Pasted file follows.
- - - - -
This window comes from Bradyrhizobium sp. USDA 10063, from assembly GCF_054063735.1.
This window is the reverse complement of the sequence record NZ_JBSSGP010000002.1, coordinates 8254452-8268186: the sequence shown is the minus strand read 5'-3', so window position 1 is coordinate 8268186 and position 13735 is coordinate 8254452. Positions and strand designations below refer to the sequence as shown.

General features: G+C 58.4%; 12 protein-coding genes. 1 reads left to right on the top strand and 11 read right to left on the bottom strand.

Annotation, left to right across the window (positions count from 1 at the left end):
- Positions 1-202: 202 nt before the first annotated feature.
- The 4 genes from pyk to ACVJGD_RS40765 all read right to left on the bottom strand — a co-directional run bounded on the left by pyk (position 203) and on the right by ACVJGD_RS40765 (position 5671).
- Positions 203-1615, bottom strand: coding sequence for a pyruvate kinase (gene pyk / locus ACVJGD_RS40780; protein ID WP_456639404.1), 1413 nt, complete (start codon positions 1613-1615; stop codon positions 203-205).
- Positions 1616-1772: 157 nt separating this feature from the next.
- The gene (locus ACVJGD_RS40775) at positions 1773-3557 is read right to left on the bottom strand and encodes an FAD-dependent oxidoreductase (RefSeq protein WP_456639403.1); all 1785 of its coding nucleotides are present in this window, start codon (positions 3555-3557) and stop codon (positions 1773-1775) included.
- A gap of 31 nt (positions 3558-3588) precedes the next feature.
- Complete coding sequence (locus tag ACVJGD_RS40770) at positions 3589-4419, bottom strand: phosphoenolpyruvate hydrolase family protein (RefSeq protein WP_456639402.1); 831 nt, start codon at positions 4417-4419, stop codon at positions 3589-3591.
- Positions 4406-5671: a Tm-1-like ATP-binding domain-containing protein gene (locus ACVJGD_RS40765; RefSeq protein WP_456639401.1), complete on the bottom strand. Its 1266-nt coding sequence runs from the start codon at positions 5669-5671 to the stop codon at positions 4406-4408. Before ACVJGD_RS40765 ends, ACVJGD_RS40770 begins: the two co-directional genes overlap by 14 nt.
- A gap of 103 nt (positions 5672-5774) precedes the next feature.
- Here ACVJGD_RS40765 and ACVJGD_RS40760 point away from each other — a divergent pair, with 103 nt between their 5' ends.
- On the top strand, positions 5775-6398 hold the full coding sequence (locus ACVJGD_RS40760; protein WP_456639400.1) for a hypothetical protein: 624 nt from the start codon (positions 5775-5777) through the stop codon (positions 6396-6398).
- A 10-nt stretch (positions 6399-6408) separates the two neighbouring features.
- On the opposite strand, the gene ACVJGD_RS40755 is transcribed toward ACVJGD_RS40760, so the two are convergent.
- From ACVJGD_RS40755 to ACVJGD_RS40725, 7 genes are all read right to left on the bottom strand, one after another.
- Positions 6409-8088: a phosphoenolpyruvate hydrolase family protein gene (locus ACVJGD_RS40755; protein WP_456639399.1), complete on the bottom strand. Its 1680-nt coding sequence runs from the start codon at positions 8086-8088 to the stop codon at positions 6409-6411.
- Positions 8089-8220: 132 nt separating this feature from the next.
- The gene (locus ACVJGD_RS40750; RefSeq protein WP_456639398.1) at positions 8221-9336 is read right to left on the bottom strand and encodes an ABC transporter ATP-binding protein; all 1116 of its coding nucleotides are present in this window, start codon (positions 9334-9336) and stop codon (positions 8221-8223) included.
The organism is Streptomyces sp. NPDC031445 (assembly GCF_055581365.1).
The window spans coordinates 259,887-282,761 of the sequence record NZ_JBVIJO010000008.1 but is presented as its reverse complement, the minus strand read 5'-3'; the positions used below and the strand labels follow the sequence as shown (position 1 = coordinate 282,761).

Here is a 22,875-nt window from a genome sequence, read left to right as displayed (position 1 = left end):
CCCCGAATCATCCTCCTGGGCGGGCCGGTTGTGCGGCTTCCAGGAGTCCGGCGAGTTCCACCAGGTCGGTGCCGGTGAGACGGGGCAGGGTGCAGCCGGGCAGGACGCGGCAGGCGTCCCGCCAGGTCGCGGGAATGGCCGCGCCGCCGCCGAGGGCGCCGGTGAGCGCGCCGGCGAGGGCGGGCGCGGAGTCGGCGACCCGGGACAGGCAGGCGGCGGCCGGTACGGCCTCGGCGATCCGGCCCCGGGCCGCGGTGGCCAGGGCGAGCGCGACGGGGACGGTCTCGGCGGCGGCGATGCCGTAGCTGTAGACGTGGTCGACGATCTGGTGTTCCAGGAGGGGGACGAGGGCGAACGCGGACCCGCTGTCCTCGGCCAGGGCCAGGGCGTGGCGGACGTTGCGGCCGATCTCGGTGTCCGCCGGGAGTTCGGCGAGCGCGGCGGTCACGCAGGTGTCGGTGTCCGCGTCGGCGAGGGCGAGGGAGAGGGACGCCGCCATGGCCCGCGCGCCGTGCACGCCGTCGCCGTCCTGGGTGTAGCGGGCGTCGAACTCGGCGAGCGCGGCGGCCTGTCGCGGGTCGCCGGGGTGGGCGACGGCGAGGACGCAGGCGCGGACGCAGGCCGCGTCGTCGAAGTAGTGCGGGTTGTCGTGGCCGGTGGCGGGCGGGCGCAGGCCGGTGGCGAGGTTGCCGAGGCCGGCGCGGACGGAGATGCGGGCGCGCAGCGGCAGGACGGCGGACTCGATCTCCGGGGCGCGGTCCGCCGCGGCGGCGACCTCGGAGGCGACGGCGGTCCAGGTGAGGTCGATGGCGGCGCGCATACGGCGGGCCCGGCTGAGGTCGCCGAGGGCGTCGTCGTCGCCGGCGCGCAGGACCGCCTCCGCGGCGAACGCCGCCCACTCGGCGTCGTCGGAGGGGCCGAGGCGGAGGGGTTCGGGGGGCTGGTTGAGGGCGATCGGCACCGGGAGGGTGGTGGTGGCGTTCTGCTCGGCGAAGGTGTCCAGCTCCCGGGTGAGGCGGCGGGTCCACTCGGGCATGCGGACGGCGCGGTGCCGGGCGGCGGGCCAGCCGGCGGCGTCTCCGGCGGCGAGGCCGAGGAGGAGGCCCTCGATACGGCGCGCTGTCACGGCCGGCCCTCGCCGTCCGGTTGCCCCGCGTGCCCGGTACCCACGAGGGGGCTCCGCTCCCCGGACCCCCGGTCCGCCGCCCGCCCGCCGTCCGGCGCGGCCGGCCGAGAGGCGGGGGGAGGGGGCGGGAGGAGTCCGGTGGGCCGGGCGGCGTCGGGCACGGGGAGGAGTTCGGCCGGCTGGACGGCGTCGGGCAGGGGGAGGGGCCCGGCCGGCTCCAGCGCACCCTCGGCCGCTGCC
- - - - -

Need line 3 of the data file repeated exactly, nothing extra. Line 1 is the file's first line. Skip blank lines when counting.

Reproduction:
General features: G+C 58.4%; 12 protein-coding genes. 1 reads left to right on the top strand and 11 read right to left on the bottom strand.